Eight years ago, venture capitalist Geoffrey Moore tweeted this prescient assertion: “Without big-data analytics, companies are blind and deaf.”
Increasingly, data runs our lives. It allows companies to compete, drives web advertising and supports policy making. It can lead to improved performance by farmers, airlines, athletes, highway systems and banks. It fuels artificial intelligence and the Internet of Things, and catalyzes scientific discovery on many levels.
But, on its own, data is just raw information. It takes people — data scientists, in particular — to give meaning to the numbers. With their unique skillsets, data scientists are able to extract knowledge and glean insights from the extensive datasets that society now generates every day. As a result, data science is, increasingly, where the jobs are.
To answer the growing demand for data scientists, the National Science Foundation (NSF) has awarded UC Santa Barbara a three-year, nearly $920,000 grant to fund what is known as the Central Coast Data Science Initiative. The program will support coursework and project-based classes at the community college and undergraduate levels at four partnering colleges and universities.
The initiative will include classes and student projects as well as a collaboration of data scientists. Most of the funds will go toward undergraduate fellowships for these new data scientists, explained Tim Robinson, an academic coordinator in the Department of Computer Science. UC Santa Barbara plans to provide 65 fellowships over a two-year period.
“The overall idea is to build a culture around data science on campus,” said computer science professor Ambuj Singh, who leads the university’s working group on data science and is the principal investigator on the NSF project. The other principal investigators on the UC Santa Barbara team are Mike Ludkovski, professor and chair of statistics and applied probability; Alexander Franks and Sang-Yun Oh, assistant professors of statistics and applied probability; and computer scientist Yekaterina Kharitonova.
Unlike most other disciplines, which are defined by a set of common topics of interest, data science is a collection of tools and techniques that enable people to glean patterns, insights and knowledge from data. It encompasses aspects of mathematics, statistics and computer science and finds application in nearly every pursuit imaginable.
As a result, demand for data science courses and projects has soared among students. For instance, the number of majors in the Department of Statistics and Applied Probability (PSTAT) has more than tripled in the past six years, in part due to the surge of interest in data science.
“Our students desperately want research projects,” said Ludkovski. The NSF grant will enable the university to expand its offerings to meet this burgeoning interest.
The computer science and PSTAT departments are collaborating to establish a year-long, three-course capstone project in data science, similar to PSTAT’s highly successful actuarial science capstone project and a very popular capstone course sequence in computer science. The curriculum will involve small student teams and industry partnerships. A mix of faculty from the two departments will teach the series, which starts in fall 2020, Ludkovski said.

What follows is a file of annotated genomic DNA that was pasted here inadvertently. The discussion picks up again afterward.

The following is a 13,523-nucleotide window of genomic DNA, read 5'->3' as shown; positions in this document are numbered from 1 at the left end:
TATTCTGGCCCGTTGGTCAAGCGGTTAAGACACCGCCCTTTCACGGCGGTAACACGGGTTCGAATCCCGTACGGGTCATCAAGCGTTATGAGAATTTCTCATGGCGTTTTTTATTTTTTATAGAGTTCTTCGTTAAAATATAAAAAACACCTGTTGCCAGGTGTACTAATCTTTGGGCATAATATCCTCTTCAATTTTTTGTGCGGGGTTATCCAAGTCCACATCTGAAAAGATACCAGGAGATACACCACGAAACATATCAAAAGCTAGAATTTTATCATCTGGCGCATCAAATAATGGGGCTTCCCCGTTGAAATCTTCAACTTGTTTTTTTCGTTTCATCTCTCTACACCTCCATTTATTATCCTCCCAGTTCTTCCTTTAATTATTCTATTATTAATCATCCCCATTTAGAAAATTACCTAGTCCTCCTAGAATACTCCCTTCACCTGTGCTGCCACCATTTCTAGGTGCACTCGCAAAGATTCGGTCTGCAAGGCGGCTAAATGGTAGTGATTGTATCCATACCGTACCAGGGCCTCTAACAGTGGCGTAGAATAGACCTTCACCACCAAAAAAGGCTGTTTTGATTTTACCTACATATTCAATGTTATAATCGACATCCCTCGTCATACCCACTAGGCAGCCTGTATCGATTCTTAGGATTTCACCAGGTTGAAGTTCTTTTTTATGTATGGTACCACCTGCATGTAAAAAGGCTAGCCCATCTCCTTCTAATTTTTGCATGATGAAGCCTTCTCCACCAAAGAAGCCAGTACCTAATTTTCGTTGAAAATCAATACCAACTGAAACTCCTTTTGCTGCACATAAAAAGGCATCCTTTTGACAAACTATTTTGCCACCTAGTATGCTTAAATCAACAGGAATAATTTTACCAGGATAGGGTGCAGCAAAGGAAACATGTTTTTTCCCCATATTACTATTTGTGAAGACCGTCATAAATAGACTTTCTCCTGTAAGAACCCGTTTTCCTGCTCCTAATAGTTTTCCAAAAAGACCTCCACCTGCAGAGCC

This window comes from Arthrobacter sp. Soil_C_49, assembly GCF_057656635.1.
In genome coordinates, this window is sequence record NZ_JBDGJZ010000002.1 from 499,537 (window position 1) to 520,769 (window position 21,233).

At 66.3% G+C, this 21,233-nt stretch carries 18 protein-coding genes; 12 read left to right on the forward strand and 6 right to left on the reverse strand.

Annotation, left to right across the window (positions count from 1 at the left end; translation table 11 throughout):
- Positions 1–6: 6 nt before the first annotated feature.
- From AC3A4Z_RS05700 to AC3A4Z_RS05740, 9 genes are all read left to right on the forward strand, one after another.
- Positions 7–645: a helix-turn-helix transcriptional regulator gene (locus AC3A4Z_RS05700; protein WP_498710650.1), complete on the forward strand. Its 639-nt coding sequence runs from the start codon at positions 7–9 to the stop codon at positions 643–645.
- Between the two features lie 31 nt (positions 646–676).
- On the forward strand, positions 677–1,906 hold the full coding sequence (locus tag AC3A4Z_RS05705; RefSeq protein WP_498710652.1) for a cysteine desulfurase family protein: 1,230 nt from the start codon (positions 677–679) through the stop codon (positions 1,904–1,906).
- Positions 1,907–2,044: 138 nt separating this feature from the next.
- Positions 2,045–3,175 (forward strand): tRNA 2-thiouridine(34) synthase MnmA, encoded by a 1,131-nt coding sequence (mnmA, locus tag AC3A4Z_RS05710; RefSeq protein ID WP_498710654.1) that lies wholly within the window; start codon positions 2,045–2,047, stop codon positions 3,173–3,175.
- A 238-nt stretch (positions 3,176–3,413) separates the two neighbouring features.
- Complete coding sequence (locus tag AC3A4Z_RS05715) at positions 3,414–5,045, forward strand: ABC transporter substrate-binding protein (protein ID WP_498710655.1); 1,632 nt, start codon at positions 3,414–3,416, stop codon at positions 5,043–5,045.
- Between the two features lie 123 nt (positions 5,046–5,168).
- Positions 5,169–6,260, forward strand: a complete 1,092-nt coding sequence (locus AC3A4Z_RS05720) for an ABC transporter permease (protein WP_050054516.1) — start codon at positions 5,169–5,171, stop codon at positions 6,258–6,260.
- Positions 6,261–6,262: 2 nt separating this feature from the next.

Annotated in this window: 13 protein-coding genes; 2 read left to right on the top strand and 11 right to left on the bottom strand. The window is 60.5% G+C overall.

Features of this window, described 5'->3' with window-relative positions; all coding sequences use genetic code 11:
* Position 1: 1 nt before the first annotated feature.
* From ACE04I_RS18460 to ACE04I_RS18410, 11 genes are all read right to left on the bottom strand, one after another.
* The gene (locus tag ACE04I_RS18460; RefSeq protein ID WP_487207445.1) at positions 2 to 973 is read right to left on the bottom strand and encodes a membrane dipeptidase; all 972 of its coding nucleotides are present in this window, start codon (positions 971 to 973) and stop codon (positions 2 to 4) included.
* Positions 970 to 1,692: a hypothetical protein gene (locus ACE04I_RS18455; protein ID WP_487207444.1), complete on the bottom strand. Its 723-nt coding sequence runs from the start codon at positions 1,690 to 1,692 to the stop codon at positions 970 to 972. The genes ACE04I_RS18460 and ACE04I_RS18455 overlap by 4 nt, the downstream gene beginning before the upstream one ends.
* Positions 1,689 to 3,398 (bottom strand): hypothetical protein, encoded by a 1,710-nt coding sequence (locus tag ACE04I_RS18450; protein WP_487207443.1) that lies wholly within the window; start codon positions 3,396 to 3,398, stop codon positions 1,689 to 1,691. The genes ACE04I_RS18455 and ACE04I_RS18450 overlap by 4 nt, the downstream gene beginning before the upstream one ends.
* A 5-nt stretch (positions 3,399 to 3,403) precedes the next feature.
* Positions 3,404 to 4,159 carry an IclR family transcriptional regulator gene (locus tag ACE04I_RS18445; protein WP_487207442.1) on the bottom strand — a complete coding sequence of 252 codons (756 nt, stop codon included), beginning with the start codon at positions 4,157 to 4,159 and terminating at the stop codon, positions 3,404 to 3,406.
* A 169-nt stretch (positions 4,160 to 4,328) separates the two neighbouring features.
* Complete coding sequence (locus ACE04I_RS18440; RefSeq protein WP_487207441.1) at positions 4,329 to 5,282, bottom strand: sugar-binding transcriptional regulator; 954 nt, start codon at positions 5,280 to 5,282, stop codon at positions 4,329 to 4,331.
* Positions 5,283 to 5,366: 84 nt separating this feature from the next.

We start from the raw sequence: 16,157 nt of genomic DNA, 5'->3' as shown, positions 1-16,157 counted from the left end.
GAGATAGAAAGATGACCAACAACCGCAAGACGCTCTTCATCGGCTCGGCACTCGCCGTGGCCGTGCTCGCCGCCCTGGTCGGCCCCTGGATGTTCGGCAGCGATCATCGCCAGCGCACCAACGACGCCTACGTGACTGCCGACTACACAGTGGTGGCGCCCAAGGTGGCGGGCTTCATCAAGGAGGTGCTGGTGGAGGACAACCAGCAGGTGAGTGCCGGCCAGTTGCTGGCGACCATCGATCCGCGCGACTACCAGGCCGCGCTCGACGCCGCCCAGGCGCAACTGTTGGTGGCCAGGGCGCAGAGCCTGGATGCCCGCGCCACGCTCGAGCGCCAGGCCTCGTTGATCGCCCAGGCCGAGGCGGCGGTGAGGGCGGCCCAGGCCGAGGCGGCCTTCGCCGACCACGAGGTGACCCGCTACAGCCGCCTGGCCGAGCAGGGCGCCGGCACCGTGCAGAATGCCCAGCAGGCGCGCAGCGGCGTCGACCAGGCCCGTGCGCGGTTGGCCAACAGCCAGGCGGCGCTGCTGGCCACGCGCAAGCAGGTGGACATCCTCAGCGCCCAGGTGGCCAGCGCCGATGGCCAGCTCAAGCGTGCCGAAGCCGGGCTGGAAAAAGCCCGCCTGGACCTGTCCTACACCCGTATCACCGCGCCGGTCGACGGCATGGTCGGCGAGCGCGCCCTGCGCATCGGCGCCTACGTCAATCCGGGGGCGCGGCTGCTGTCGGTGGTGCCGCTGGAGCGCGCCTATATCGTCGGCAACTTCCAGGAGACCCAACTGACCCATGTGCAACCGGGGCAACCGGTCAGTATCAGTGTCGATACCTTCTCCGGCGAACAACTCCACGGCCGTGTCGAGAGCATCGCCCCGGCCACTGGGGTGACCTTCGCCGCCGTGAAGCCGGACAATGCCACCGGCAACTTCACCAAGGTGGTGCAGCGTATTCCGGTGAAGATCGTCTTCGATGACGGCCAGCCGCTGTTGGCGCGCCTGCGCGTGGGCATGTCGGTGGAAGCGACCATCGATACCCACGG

The university’s interdepartmental effort reflects the interdisciplinary nature of data science itself. “You can situate data science in a single department and let that department expand, or you can create something new,” said Singh. “We’re leaning toward the latter approach. It requires more work up front, but we hope that a broader perspective will bring together faculty and students from different streams and departments, resulting in a more unified approach.”
Joining UC Santa Barbara on the grant are Cal Poly San Luis Obispo, California State University San Bernardino and Santa Barbara City College. The NSF grant totals more than $1.2 million over the four institutions.
The program will provide a pathway for a number of community college students to explore and move into a four-year university,” said Robinson. “It also connects the more practically minded Cal State University system with the research-oriented UC system.”
The data science consortium is part of a growing emphasis UC Santa Barbara is placing on data science. For instance, the Bren School of Environmental Science & Management will soon offer a Master of Environmental Data Science in addition to its existing Master of Environmental Science and Management. The inaugural class will begin in fall 2021.
In addition, close to 200 students participate in the campus's very active student-run data science club, which organizes quarterly data science projects as well as hosting workshops and speakers. The organization provides students from various departments a place to grow their data science skills, regardless how much or how little they know coming in.
“Working with such great professors and having such great classmates and mentors in the club made me realized how much I like working with data,” said Natalie Rozak, a senior statistics major and one of the club’s project group directors. “It gets applied in every field, so it’s very marketable as a career.”
Rozak, who has a job with the chemical company BASF waiting for her after she graduates, is excited about the new initiative and the capstone projects it supports. It’s fantastic that the series will include both theory and hands-on experience, she said, since both are important in learning how to be a data scientist.
The faculty is equally enthusiastic. “With the NSF grant, we will provide data science fellowships for over 30 undergraduates per year,” said Singh, who added that he’s looking forward to working with the first class of fellows.